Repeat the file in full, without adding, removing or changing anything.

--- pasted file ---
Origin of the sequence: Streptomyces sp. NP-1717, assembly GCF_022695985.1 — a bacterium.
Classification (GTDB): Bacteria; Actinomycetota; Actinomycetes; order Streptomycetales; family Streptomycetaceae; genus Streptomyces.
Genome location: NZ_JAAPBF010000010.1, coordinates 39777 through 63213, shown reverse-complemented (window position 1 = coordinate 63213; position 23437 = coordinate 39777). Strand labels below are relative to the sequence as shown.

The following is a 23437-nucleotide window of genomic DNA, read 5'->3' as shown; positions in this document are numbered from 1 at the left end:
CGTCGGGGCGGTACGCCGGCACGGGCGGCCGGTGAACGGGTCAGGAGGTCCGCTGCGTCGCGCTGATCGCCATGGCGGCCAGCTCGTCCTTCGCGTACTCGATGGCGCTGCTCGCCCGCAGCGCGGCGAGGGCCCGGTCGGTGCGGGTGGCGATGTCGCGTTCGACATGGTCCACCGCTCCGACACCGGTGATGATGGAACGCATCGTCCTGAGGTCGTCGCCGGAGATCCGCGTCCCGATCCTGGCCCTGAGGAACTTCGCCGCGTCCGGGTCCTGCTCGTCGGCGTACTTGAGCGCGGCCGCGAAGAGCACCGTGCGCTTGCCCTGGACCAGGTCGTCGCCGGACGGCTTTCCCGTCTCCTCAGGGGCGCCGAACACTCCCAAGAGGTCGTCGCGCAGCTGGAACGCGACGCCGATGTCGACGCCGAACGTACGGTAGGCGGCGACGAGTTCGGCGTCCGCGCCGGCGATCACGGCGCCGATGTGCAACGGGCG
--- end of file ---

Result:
Origin of the sequence: Streptomyces sp. NP-1717, assembly GCF_022695985.1 — a bacterium.
Classification (GTDB): Bacteria; Actinomycetota; Actinomycetes; order Streptomycetales; family Streptomycetaceae; genus Streptomyces.
Genome location: NZ_JAAPBF010000010.1, coordinates 39777 through 63213, shown reverse-complemented (window position 1 = coordinate 63213; position 23437 = coordinate 39777). Strand labels below are relative to the sequence as shown.

The following is a 23437-nucleotide window of genomic DNA, read 5'->3' as shown; positions in this document are numbered from 1 at the left end:
CGTCGGGGCGGTACGCCGGCACGGGCGGCCGGTGAACGGGTCAGGAGGTCCGCTGCGTCGCGCTGATCGCCATGGCGGCCAGCTCGTCCTTCGCGTACTCGATGGCGCTGCTCGCCCGCAGCGCGGCGAGGGCCCGGTCGGTGCGGGTGGCGATGTCGCGTTCGACATGGTCCACCGCTCCGACACCGGTGATGATGGAACGCATCGTCCTGAGGTCGTCGCCGGAGATCCGCGTCCCGATCCTGGCCCTGAGGAACTTCGCCGCGTCCGGGTCCTGCTCGTCGGCGTACTTGAGCGCGGCCGCGAAGAGCACCGTGCGCTTGCCCTGGACCAGGTCGTCGCCGGACGGCTTTCCCGTCTCCTCAGGGGCGCCGAACACTCCCAAGAGGTCGTCGCGCAGCTGGAACGCGACGCCGATGTCGACGCCGAACGTACGGTAGGCGGCGACGAGTTCGGCGTCCGCGCCGGCGATCACGGCGCCGATGTGCAACGGGCG